In my essay, “A Guantanamo on the Sea”: The Difficulty of Prosecuting Pirates and Terrorists, 98 California L. Rev. __ (forthcoming, Feb. 2010), I discuss why both legal and military responses to piracy are failing, despite the avowed commitment of all leading nations to deal with the problem, and the massive naval forces devoted to it. The following is adapted from the introduction; at the end of the post, I will say a few words about the direction of subsequent posts.
The unprecedented epidemic of piracy that broke out in the Gulf of Aden last summer lead to a response that at first appears to be the model of international cooperation. An unprecedented naval force from over twenty powerful nations has assembled in the Gulf of Aden. The U.N. Security Council has acted with unusual vigor, unanimously authorizing the use force against pirates even in sovereign Somali territory. This could be seen as a high point for a new international legal order.
Yet the international response to piracy has by all accounts turned out to be a dismal failure. The countries policing the Gulf of Aden refuse to attack or arrest pirates. As the National Security Council put it a few months ago, “Somali-based piracy is flourishing because it is . . . nearly consequence-free.”
Whatever the difficulties of catching pirates, diplomatic and military officials make clear that prosecuting them is even more daunting. This is supremely ironic: piracy is the paradigmatic and oldest of international crimes, and one of the few offenses which international law requires nations to take active measures to suppress. However, a variety of second-order international legal rules, norms, and expectations that pull in the opposite direction have completely frustrated the effort. International rules make detention and prosecution so costly that even the most powerful nations prefer to let the criminals go free, leaving them to continue looting the one-third of world trade that passes through the Gulf of Aden.
Many of the legal issues that prevent states from effectively dealing with pirates are precisely the same as those that have plagued responses to international terrorism. Pirates are fighters in some sense, but they are not state actors or guerrillas as traditionally defined. Thus the “War on Piracy” and the “War on Terror” both raise questions about the legal status of conflicts between traditional states and diffuse multinational networks. Pirates, like terrorists, fall in the gray zone between military combatants and civilians. But the similarities between the legal problems of piracy in Somalia and those of the battle against international terrorism do not end there. Lack of clarity about pirates’ prisoner of war status, the use of prolonged detention, rendition to countries with poor human rights records, claims of abuse by the detainees, accidental killings of innocent civilians, the difficulty of proving cases arising from the field of active military operations in civilian court, and the legality of “targeted killings” of suspected wrongdoers are just a few of the issues that have plagued both legal efforts against international terrorists and against piracy in the just first few months of the recent Somali campaign.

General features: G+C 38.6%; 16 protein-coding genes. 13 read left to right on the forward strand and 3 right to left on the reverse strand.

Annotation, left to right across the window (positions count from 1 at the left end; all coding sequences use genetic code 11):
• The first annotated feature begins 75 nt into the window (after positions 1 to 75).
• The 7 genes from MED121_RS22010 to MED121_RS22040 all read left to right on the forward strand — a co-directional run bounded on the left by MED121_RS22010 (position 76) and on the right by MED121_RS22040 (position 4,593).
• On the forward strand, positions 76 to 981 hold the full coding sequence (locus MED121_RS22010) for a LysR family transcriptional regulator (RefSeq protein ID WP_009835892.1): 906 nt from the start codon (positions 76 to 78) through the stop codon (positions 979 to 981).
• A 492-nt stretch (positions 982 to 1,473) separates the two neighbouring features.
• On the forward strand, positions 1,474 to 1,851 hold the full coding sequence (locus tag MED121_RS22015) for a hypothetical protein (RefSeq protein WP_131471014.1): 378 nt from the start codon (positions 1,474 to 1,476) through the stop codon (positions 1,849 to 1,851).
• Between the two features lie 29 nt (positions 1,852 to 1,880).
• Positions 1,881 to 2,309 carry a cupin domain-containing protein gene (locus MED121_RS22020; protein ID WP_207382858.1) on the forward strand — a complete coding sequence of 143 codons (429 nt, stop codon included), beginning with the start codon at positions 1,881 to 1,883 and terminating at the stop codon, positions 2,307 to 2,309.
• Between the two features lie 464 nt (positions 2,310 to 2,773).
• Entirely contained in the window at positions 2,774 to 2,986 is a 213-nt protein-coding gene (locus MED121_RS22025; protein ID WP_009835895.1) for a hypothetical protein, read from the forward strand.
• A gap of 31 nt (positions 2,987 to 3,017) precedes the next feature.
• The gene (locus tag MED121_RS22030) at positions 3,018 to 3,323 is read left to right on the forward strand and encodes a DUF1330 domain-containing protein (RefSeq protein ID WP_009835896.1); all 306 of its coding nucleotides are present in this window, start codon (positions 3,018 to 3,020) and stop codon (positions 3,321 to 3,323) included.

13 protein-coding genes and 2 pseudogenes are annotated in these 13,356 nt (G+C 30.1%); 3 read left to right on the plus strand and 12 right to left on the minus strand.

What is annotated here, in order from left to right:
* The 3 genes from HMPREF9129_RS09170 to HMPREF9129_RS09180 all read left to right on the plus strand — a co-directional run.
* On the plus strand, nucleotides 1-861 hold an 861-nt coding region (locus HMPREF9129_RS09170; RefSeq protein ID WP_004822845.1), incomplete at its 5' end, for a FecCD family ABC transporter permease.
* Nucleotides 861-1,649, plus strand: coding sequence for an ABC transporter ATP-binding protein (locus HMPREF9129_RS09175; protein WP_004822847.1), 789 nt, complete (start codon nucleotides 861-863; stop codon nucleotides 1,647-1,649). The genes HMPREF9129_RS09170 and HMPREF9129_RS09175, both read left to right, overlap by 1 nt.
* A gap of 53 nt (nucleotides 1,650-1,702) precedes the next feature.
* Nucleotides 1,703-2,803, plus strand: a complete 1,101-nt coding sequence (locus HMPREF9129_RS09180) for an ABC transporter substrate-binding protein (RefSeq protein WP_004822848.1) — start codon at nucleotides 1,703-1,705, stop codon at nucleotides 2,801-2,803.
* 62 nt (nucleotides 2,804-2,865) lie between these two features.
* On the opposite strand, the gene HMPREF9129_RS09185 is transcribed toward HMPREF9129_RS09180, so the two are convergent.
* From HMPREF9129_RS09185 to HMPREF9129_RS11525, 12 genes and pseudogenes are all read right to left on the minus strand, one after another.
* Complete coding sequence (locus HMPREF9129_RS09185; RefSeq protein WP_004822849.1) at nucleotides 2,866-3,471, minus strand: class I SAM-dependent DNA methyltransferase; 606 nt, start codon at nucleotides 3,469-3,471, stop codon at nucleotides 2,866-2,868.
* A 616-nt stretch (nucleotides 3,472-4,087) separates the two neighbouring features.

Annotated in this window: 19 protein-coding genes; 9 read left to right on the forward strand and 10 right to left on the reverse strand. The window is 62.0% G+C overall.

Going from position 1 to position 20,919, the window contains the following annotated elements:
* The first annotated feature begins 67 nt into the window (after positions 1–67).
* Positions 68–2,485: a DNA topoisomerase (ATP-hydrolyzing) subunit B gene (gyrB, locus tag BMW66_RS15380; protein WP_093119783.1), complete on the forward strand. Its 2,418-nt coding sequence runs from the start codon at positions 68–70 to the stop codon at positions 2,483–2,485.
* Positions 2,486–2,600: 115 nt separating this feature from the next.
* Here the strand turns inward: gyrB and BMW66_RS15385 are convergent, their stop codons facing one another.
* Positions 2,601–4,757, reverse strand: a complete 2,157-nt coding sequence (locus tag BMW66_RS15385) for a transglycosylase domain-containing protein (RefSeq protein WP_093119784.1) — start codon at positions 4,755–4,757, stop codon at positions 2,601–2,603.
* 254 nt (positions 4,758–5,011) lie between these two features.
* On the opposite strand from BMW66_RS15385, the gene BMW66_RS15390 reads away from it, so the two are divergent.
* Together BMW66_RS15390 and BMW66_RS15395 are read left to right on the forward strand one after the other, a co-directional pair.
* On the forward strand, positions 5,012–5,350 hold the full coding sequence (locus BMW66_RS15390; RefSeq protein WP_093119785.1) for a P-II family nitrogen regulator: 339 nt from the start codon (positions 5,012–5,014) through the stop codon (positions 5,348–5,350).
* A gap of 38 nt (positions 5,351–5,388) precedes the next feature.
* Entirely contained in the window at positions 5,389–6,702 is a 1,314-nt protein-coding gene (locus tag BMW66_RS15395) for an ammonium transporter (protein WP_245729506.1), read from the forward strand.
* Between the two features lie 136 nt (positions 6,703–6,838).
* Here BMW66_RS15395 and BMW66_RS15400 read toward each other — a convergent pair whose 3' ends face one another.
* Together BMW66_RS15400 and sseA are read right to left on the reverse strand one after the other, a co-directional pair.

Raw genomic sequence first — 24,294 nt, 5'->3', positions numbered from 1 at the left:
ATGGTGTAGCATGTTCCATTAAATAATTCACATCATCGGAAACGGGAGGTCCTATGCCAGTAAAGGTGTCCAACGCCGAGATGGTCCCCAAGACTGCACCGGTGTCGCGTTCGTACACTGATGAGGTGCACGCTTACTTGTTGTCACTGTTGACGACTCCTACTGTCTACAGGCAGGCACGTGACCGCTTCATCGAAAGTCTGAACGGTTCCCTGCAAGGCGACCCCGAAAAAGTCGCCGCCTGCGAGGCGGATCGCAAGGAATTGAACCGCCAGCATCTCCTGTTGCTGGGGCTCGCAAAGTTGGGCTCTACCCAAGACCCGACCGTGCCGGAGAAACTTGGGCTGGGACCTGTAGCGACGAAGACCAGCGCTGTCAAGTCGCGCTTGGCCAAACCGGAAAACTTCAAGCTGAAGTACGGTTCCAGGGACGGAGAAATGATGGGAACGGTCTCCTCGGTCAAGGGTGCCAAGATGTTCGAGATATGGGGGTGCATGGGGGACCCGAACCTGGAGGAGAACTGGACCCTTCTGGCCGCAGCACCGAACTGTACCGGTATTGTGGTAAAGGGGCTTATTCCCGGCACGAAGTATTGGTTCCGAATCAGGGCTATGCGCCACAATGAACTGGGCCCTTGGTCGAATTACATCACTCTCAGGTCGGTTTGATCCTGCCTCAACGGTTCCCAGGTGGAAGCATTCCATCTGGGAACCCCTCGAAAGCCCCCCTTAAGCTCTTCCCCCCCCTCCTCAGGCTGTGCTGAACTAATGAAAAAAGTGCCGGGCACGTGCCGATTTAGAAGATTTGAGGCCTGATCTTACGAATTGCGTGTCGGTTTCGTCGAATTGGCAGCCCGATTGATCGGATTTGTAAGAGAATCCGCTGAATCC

The legal obstacles come from international humanitarian law, including the Geneva Conventions, a variety of human rights treaties, international refugee law, the U.N. Convention on the Law of the Sea, and other sources. None of these measures were designed to obstruct anti-piracy efforts. Indeed, all were promulgated with no thought about piracy whatsoever. But the growth of international legal norms that limit state authority and provide greater protections for individuals have the combined effect of preventing nations from performing the oldest and perhaps most basic law enforcement function in international law: preventing piracy.
The current failure of the piracy campaign offers lessons about one of the most prominent and contentious issues of the day: the most appropriate legal ordinary criminal process or some adaptation of it can effectively deal with alleged terrorists captured abroad. The Obama Administration plans to replace the military commission proceedings at Guantánamo with trials in civilian courts. The failure of an identical scheme in the battle against piracy has important implications for those plans. The refusal of countries involved in the anti-piracy campaign to even attempt prosecution suggests that the legal issues pose daunting and perhaps insurmountable challenges. In short, problems with modern piracy suggest that the criminal approach to suspected terror detainees may prove quite difficult.
Subsequent posts will look at the possibility of trying the pirate captured this week in Kenya, as well as some specific difficulties raised by trying pirates, difficulties I suspect the Justice and State Departments are wrestling with right now.
The problems of the piracy campaign also have broader lessons about universal jurisdiction and the over state of public international law today, issues which I hope to explore at the end of this series of posts.
NOTE: I will not be responding to posts or emails from Tuesday to Thursday night due to the Passover holiday, though I will still be posting through an automated feature.
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